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With the furlough scheme being wound down and the government’s criminal negligence in regards to planning and preparing for the economic fallout from the crisis, it’s clear that a wave of business failures are coming.

If you’re facing redundancy, the IWW has always got your back. If your employer is remaining open, you should be consulted on your redundancy and you should contact your local IWW branch for support and advice.

However, if your employer has gone into administration, the situation is a bit trickier. If your employee has closed up shop without paying your redundancy entitlement, your final payment, or any other wages that you’re owed, you have recourse. 


How to make a claim.

A redundant employee applies to the Redundancy Payments Service “if his employer is liable to pay him [sic] a statutory redundancy payment and the employer is insolvent; or refuses to pay and the employee has taken all reasonable steps, other than legal proceedings, to recover the payment”.

Depending on your employer’s company status, you may have to request a redundancy payment form from your employer which you then pass on to the Redundancy Payment Service.

Other money owed by your employer will be paid by the government.

HMCR covers:

  • SSP (statutory sick pay)
  • statutory maternity pay
  • statutory paternity pay
  • statutory adoption pay

Your pension contributions are protected and backdated for 12 months prior to the company’s insolvency by thePension Protection Fund. The company’s “appointed insolvency practitioner’’ is obliged to notify the PPF so the employee shouldn’t need to act.


Time limit to make a claim.

You have 6 months from the day you are dismissed to apply for statutory redundancy pay. Employers are only entitled to statutory redundancy pay if they have worked at that employer for 2 years. All employees, including those on zero-hours, part-time, and fixed-term contracts are entitled to redundancy pay after 2 years of service.

The standard calculation is 1 week of redundancy pay for each year of service, although this varies by age and there are maximum amounts.


What you can claim.

Any employees can claim for:

  • Unpaid wages:  Arrears of pay up to £538 a week for a maximum of eight weeks, including guarantee payments for workless days; payments for time off for union duties; remuneration for suspension on medical or maternity grounds; and redundancy protective awards.
  • A payment for failure to give statutory notice (usually 1 week’s wage, up to a weekly limit of £538.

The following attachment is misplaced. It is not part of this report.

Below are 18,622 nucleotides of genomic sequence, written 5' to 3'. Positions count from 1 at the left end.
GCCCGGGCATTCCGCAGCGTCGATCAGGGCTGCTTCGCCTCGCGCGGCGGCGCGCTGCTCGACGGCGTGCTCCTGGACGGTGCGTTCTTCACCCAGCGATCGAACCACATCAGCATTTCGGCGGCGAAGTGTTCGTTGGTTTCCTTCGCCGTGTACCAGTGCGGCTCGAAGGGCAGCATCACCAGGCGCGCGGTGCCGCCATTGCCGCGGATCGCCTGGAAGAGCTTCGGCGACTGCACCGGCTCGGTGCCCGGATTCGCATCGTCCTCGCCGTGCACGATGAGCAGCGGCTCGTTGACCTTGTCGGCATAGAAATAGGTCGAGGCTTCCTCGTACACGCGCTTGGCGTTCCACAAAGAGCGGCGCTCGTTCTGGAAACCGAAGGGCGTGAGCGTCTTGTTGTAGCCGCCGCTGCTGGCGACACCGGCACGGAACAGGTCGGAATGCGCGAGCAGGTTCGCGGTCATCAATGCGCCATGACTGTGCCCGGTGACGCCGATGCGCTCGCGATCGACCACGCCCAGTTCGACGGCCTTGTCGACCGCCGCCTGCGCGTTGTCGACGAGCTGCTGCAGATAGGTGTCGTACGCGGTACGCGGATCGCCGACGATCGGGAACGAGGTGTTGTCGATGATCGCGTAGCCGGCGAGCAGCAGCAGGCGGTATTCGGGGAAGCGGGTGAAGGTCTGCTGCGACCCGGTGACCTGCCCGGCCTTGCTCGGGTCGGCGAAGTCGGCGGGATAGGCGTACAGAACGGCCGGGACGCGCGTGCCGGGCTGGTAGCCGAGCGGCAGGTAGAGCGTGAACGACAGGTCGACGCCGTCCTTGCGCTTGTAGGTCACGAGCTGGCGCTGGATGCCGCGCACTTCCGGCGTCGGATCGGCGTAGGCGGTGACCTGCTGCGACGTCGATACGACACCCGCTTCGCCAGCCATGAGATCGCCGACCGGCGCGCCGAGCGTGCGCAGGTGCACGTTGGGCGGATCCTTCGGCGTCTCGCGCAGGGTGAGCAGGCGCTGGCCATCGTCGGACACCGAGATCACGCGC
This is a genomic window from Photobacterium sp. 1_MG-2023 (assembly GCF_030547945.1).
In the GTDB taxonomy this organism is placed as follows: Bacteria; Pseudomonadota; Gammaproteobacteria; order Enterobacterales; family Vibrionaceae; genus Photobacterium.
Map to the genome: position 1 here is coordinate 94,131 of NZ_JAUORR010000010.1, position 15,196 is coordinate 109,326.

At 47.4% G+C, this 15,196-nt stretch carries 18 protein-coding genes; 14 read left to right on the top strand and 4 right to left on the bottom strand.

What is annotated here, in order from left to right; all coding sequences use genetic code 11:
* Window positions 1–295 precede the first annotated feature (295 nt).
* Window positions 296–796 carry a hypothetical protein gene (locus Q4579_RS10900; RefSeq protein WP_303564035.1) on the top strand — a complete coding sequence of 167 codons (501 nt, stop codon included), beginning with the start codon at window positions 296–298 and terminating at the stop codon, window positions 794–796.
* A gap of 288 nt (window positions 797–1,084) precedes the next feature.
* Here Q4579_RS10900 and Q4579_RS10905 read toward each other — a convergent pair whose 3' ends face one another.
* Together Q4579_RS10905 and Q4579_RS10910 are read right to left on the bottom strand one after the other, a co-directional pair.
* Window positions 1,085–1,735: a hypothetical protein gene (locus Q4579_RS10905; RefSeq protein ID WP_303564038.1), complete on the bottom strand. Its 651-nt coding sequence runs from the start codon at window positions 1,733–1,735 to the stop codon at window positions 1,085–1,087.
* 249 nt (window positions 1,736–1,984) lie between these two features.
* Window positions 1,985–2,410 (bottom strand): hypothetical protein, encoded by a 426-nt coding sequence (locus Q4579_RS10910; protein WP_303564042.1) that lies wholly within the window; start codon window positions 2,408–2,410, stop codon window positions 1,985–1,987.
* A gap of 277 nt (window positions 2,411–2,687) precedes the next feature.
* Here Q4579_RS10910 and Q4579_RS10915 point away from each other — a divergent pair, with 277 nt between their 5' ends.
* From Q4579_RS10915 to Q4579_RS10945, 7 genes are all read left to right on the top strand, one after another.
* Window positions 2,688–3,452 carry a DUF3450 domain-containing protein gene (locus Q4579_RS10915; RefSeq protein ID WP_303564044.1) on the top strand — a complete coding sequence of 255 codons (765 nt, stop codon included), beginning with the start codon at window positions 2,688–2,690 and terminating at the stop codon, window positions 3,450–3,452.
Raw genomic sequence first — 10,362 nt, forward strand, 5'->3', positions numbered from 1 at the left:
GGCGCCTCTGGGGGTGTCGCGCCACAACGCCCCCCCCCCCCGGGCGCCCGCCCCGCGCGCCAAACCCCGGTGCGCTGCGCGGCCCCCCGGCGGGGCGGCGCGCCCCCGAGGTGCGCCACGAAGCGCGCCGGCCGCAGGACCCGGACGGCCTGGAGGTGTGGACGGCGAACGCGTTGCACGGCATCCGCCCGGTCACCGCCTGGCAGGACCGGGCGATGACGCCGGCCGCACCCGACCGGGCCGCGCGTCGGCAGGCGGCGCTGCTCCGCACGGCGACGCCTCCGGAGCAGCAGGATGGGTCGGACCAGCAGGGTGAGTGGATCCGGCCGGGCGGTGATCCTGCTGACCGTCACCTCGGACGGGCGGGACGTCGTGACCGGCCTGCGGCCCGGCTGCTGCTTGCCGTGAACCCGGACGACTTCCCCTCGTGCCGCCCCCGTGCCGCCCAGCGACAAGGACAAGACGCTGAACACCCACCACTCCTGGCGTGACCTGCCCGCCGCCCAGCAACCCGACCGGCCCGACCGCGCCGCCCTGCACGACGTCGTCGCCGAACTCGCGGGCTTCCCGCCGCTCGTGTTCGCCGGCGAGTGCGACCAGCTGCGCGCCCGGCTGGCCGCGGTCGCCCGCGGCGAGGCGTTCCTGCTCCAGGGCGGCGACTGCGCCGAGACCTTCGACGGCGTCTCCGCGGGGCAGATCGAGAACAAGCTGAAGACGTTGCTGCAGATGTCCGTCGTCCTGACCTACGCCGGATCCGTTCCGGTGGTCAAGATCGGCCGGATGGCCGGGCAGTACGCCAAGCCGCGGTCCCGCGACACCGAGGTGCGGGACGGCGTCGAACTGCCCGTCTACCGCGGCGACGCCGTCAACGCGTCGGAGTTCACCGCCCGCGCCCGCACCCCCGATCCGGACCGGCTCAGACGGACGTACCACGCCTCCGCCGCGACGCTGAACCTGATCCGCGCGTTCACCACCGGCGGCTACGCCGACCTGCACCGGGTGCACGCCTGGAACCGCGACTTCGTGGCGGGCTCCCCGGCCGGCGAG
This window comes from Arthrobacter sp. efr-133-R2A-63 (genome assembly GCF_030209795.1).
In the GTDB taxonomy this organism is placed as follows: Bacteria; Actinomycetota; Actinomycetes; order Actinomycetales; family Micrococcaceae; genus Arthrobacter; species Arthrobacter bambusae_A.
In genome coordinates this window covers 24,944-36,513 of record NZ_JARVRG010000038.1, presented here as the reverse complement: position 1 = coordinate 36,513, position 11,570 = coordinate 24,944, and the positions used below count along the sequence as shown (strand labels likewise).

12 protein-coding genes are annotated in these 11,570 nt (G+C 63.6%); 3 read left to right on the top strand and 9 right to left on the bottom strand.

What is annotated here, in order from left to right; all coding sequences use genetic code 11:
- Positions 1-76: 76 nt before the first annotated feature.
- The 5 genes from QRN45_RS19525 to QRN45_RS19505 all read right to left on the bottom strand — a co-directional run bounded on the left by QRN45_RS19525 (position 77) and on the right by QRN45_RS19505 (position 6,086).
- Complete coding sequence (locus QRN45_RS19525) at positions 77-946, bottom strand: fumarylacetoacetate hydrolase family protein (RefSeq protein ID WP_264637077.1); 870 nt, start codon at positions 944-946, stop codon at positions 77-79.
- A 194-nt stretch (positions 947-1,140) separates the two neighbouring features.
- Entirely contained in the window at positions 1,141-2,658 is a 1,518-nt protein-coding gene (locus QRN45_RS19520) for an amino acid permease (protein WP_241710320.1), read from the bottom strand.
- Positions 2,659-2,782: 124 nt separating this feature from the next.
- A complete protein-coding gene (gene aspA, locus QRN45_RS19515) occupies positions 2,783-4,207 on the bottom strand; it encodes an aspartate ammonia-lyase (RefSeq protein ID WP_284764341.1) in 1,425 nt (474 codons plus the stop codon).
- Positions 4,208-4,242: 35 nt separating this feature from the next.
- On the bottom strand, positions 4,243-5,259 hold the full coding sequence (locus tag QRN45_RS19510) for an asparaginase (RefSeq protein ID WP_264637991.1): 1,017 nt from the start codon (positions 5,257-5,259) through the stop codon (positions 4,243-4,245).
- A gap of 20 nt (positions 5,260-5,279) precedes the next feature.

• Holiday pay for unused holidays and for holidays actually taken but not paid, up to a weekly limit of £538 for a maximum of six weeks. Holiday pay may include holiday carried over from the previous year if the contract of employment allows this. 
  • Unfair dismissal award made by an employment tribunal, if the employer hasn’t paid this.


What happens to employment contracts if company enters administration or is sold.

In administration:

If a company goes into administration, they have 14 days to make staff redundant or negotiate new contracts, after that period the new staff are protected with their existing contracts as ‘super priority’.


If company is sold on by the administrator:

If a business is later sold on (after being in administration for over 14 days), the employees that are still employed have ‘super priority’ and are protected under TUPE [Transfer of Undertakings (Protection of Employment Regulations 2006)].


In a liquidated company:

In ‘compulsory liquidation’ all employment contracts are terminated on the date of liquidation.


Large-scale redundancies (over 20 employees):

A collective consultation must be carried out within 90 days to ‘inform and consult’ (section 188 of TULRCA) failure by the employer to do so means employees may be entitled to a ‘protective award’ of up to 90 days pay. But employers may be able to claim ‘special circumstances’ for why they did not consult.


Wrongful dismissal:

In a ‘compulsory liquidation’ all legal proceedings against a company are halted, this means an employee cannot follow legal proceedings for wrongful dismissal (unless this moratorium to halt legal proceedings against the company is lifted).


Factsheets from Gov.uk

Information from IWW about redundancy.

If you are facing redundancy contact your local branch for support. Join IWW today.